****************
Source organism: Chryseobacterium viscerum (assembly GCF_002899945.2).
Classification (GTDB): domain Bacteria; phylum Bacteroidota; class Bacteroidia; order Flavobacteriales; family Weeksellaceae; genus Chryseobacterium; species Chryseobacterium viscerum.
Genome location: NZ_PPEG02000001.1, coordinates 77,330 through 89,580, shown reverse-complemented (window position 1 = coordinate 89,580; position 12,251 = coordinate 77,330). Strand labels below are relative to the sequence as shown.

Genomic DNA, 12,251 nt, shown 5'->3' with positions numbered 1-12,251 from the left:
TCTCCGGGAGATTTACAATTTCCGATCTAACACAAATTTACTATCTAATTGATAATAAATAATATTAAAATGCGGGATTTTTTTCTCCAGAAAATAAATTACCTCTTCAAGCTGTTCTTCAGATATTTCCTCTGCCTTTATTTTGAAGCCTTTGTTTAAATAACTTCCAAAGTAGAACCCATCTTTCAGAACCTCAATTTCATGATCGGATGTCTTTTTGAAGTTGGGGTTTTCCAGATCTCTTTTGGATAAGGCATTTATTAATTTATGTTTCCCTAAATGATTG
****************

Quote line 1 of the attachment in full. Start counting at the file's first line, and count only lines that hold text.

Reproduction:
Source organism: Chryseobacterium viscerum (assembly GCF_002899945.2).